Let's say a minor (17 or younger) living with his parents gets a job or does chores, and with the money thereby earned, buys a video game console.

The parents decide that the console is not appropriate for the child and take it away. In fact, they sell it and put the money into their own bank account, with no plans to ever give it back to the child.

Setting aside any question of ethics or morality, is this legal on the part of the parents? If the police are called in, will they seek to charge the parents with a crime (such as theft)?

I am under the impression that there is no legal case here, as the parents are the custodians/guardians of everything for the child. Imagine a situation where the parents are very poor, and ongoingly need the fruits of their child's labor to simply put food on the table and pay for the electricity. In my mind, while parents should generally allow their children to own possessions and enjoy the fruits of their labor, they also have every right to take every last penny from their child if it is urgently needed for the basic good of the whole family.

When considering this situation, perhaps it would be easier for you to think of the purchased item as something most would agree is unhealthful for the child, though not necessarily illegal for him to possess—say, a book on how to construct a bomb or on how to commit suicide. Perhaps it is a chain saw, or a gun, or a set of lawn darts, or pornography, or anything else that most/many people would recognize is good for parents to take away from their minor children, no matter where the money came from or what previous recognition there was in the family of the item's belonging to the child. In this way, please try to avoid responding from any distaste about the parents violating your personal feelings about a child's rights, as this question is specifically about the law only.

I'd like to know if my impression here stands at odds with any laws or precedents that could inform me better.

If a more specific jurisdiction is needed, let's hear answers from Washington state, California, Florida, and Maine. Or chime in with a few other states, so we can get an idea of what the laws are throughout the nation. Feel free to add information on laws in other countries, as well, but please try to answer the USA question first.

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    This is a fairly broad-ranging question; a much narrower question would be, can a parent confiscate and sell their minor child's computer. In Washington, you can't own a car until you're 18 except for rare circumstances; that kind of stuff complicates the question. There's no law prohibiting minors from owning computers.
    – user6726
    Commented Nov 29, 2017 at 23:30
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    I will remove the part about a car to make the question clearer.
    – ErikE
    Commented Nov 30, 2017 at 0:15
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    I mean it may not be illegal to take your kids stuff but you'll end up pissing off your kid and maybe even ruining part of their personality development. Say your kid has been saving up money for years to buy something expensive and right when they do you as the parent sell it and take the money for it. Number one your kid isn't going to be very happy with you in the slightest and may grow up to resent you. Or number two your kid grows up with the impression that they don't matter and no matter how hard they work for something someone else deserves it and they hand away their happiness for som Commented Apr 16, 2020 at 0:42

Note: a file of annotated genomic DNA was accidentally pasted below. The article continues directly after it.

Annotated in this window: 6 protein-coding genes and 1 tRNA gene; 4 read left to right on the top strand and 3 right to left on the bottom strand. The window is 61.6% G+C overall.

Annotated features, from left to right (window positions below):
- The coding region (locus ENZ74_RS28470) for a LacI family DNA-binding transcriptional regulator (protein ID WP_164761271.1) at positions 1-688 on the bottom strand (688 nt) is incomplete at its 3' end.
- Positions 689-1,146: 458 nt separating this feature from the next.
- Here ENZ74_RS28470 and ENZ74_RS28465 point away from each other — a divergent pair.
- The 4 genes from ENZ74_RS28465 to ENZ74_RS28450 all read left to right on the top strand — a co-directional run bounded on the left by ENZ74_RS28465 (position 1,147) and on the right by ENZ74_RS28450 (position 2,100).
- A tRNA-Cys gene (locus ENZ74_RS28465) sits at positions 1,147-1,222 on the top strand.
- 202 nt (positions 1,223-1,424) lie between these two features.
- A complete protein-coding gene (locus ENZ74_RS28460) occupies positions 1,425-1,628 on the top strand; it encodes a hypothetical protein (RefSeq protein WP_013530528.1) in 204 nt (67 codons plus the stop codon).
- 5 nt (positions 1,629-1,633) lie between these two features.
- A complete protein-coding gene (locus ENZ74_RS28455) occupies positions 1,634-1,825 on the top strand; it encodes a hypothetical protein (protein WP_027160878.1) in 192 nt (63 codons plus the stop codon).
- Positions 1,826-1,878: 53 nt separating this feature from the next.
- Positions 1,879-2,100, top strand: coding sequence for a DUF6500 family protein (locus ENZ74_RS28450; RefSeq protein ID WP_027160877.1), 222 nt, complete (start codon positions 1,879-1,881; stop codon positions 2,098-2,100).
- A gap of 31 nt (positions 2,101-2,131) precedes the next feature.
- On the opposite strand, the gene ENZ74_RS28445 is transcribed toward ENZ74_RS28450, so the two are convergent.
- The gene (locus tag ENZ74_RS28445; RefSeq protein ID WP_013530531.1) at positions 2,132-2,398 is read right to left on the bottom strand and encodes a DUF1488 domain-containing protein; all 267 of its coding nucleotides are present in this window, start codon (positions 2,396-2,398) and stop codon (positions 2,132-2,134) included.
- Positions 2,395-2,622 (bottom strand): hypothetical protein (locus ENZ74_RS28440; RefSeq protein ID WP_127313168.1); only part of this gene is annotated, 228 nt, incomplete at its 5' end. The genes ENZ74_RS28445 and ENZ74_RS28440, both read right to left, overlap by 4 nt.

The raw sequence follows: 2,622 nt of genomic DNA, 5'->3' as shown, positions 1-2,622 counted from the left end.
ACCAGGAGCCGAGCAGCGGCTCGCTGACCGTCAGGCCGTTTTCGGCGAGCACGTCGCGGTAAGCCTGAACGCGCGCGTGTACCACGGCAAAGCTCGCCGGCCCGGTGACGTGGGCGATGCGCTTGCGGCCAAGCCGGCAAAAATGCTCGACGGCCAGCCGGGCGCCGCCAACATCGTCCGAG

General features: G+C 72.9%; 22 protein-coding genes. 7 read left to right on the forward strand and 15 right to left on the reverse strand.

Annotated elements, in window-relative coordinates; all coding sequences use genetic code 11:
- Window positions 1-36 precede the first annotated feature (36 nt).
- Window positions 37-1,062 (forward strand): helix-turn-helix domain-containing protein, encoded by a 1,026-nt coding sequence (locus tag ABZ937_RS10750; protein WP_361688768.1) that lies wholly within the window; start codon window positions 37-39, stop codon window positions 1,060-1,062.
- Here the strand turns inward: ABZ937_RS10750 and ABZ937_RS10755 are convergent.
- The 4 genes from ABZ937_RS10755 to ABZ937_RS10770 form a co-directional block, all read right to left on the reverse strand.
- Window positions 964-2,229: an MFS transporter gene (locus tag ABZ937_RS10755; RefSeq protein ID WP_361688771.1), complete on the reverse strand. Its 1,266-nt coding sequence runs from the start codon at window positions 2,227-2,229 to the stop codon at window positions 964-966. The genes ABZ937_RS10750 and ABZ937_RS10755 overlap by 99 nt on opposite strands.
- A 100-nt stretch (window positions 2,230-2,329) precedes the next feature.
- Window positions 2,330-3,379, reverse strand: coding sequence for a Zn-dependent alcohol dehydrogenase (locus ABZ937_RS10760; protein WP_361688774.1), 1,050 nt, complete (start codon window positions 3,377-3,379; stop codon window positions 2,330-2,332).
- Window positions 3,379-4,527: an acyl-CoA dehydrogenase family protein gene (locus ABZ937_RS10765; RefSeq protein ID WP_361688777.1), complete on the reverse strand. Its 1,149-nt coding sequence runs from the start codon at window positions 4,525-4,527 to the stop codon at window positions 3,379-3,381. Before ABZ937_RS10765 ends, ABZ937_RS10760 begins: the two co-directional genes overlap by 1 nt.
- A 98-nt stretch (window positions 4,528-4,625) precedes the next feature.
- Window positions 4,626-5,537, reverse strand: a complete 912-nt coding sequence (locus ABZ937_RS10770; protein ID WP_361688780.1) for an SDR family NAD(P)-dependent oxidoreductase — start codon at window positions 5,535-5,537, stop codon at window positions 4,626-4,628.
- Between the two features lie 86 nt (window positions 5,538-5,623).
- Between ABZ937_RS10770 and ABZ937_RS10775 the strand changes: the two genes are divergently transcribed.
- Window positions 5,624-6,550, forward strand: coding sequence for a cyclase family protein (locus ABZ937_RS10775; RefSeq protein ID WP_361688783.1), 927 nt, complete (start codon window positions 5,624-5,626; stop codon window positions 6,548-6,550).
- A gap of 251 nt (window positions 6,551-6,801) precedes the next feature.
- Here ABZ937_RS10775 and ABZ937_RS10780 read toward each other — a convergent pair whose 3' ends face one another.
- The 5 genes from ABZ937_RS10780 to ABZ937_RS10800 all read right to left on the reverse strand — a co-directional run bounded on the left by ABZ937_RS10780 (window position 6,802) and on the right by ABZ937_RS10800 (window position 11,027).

• Thank you for your contribution PenelopeGrave. I see someone else (not I) downvoted your answer. I think this might be because this site looks for answers to reference the law and contain content that involves some form of legal analysis of the question. Although your answer makes a lot of good points, you could improve your answer by making some reference to the law or its application to the situation described by the OP's question. Commented Apr 16, 2020 at 10:15
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    @PenelopeGrave no one has suggested to randomly take children’s things. However, if I as a parent believe doing so is in the best interests of my child, I will do so. The belief in a child that he has Final, supreme authority over his possessions may be harmful in itself. It is not my job to make my children like me but to produce healthy, well-adjusted adults. I assure you my child will later thank me if I had to take something of his, and will be a better human for it, because I would only do so for his benefit.
    – ErikE
    Commented Apr 16, 2020 at 14:25

3 Answers 3


The fundamental question is whether children can own property: they clearly can. See Cyclopedia of Law and Procedure (I improved the link so it can be more easily read).

As a general rule any property acquired by the child in any way except by its own labor or services belongs to the child, and not to the parent

McClosky v. Cyphert, 3 Casey (27 Pa.) 220

The right of an infant to be the owner of property is as clear and as well protected as that of a person who has arrived at full age. When anything is given to an infant to be held by him in his own right, he has the title to it, and the parent, guardian or master has in law no more right to take it (for any purpose beyond safekeeping) than a stranger.

Wheeler v. R. Co., 31 Kan. 640, 3 P. 297, 300:

As a matter of law a minor may own property the same as any other person. He may obtain it by inheritance, by gift, or by purchase; and there is nothing in the law that would prevent even a father from giving property to his minor child. A father may also so emancipate his minor child as to entitle him to receive his own wages. It is probably true that where a minor child lives with his father, and is supported by him, all things given to the child in the way of support, such as clothing, for instance, would still belong to the father and not to the child. But things given by the father to the child, not in the way of support, but with the understanding that they should become the property of the child, would, undoubtedly, become the property of the child.

Banks v. Conant, 14 Allen 497, the father

has no title to the property of the child, nor is the capacity or right of the latter to take property or receive money by grant, gift or otherwise, except as a compensation for services, in any degree qualified or limited during minority. Whatever therefore an infant acquires which does not come to him as a compensation for services rendered, belongs absolutely to him, and his father cannot interpose any claim to it, either as against the child, or as against third persons who claim title or possession from or under the infant.